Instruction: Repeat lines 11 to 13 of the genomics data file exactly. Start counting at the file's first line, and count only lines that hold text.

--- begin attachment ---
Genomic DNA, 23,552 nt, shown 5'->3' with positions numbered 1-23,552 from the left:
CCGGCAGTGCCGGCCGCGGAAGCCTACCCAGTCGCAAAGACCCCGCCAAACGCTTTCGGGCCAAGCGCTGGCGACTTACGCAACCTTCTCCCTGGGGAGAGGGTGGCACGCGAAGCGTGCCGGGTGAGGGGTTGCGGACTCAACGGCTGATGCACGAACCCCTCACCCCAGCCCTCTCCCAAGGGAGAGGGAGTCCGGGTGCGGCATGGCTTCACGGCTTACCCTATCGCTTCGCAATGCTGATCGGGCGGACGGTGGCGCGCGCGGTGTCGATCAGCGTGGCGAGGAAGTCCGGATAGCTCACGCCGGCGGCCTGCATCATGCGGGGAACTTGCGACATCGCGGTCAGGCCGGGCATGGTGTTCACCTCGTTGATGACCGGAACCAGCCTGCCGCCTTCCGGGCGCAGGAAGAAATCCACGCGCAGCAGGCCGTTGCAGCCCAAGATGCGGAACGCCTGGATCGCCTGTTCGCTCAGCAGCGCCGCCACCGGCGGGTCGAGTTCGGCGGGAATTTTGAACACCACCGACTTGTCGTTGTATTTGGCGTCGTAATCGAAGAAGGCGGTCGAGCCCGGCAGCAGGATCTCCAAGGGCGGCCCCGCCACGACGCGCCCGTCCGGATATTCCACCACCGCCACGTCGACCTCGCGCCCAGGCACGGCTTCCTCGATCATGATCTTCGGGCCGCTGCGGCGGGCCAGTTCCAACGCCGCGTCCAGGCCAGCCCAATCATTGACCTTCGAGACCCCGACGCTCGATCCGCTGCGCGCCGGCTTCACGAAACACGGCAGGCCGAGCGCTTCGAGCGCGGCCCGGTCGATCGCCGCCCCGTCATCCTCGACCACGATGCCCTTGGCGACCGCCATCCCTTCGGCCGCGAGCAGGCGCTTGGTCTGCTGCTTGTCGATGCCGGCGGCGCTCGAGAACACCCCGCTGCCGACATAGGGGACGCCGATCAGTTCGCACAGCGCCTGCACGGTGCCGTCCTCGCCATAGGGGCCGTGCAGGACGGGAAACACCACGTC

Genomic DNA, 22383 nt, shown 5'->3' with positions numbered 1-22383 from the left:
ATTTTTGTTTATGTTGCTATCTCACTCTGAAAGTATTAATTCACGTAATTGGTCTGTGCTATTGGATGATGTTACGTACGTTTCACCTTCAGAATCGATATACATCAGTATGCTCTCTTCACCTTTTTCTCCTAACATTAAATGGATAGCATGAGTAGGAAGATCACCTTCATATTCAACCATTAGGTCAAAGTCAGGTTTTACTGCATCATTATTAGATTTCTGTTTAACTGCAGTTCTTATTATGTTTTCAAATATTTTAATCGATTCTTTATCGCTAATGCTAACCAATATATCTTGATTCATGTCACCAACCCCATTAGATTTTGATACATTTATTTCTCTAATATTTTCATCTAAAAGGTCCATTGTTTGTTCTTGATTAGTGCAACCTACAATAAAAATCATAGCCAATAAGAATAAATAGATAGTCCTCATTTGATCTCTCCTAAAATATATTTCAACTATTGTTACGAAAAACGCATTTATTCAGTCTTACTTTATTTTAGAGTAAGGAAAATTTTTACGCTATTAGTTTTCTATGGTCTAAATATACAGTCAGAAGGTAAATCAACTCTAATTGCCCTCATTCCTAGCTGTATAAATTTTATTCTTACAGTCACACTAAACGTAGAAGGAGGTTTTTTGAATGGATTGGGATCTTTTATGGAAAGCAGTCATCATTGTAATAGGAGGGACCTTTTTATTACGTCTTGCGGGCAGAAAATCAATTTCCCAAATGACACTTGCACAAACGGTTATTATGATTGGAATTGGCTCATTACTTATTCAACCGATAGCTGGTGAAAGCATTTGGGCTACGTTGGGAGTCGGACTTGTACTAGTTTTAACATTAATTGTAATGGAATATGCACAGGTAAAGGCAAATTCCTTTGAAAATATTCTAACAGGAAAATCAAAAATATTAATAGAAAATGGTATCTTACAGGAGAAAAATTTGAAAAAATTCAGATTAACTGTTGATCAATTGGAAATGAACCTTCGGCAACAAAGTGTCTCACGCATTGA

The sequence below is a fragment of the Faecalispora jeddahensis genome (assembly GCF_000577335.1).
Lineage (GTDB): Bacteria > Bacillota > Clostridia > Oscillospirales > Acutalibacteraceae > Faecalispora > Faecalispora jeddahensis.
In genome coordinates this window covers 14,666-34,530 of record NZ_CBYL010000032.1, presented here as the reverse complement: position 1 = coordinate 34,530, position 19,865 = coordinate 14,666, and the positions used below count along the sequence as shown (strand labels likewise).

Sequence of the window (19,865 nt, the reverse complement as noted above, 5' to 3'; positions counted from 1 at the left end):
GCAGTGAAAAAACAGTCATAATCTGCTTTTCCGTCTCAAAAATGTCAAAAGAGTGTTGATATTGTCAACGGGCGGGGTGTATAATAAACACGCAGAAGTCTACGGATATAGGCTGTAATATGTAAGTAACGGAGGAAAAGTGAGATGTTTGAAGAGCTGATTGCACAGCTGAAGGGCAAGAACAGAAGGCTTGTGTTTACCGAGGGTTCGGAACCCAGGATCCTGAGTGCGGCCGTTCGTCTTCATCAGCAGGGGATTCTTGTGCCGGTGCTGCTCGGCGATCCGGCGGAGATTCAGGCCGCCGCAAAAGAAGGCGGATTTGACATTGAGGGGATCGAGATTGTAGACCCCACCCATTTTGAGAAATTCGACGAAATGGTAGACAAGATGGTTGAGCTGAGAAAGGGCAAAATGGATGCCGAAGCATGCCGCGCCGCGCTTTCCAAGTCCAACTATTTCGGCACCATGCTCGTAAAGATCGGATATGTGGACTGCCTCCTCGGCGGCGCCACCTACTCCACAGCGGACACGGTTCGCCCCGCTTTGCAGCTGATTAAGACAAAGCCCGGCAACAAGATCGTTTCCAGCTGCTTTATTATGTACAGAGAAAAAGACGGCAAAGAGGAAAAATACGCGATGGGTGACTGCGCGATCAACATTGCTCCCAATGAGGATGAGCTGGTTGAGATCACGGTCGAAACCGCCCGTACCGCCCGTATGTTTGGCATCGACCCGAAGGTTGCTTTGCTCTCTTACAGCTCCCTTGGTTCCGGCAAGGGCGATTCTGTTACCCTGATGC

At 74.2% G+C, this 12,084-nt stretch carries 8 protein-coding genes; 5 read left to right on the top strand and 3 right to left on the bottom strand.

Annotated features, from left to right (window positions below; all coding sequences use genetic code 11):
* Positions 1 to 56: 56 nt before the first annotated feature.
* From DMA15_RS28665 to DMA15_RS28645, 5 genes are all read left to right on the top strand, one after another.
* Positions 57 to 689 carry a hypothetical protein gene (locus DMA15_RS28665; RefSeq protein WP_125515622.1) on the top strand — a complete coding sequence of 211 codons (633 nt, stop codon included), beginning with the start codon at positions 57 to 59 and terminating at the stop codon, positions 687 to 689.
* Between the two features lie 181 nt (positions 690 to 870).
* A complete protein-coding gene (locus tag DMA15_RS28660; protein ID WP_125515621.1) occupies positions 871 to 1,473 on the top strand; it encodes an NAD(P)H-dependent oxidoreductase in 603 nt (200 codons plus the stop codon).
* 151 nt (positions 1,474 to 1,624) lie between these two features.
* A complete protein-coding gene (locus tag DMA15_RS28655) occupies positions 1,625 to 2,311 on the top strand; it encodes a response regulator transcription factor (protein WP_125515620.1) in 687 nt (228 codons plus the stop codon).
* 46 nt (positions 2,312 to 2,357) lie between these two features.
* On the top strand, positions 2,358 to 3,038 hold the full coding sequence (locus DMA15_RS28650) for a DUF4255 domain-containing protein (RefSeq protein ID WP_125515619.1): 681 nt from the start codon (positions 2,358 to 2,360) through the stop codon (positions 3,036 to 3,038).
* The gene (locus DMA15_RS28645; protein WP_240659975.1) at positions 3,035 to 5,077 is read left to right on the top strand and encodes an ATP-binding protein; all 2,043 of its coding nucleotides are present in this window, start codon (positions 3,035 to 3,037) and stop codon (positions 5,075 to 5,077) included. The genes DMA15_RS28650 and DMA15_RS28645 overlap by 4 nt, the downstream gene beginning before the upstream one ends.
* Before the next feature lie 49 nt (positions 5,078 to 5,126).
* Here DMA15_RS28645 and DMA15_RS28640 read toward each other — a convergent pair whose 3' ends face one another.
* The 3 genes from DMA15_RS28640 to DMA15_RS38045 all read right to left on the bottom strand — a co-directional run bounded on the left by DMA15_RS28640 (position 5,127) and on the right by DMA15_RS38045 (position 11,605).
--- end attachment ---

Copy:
Annotated features, from left to right (window positions below; all coding sequences use genetic code 11):
* Positions 1 to 56: 56 nt before the first annotated feature.
* From DMA15_RS28665 to DMA15_RS28645, 5 genes are all read left to right on the top strand, one after another.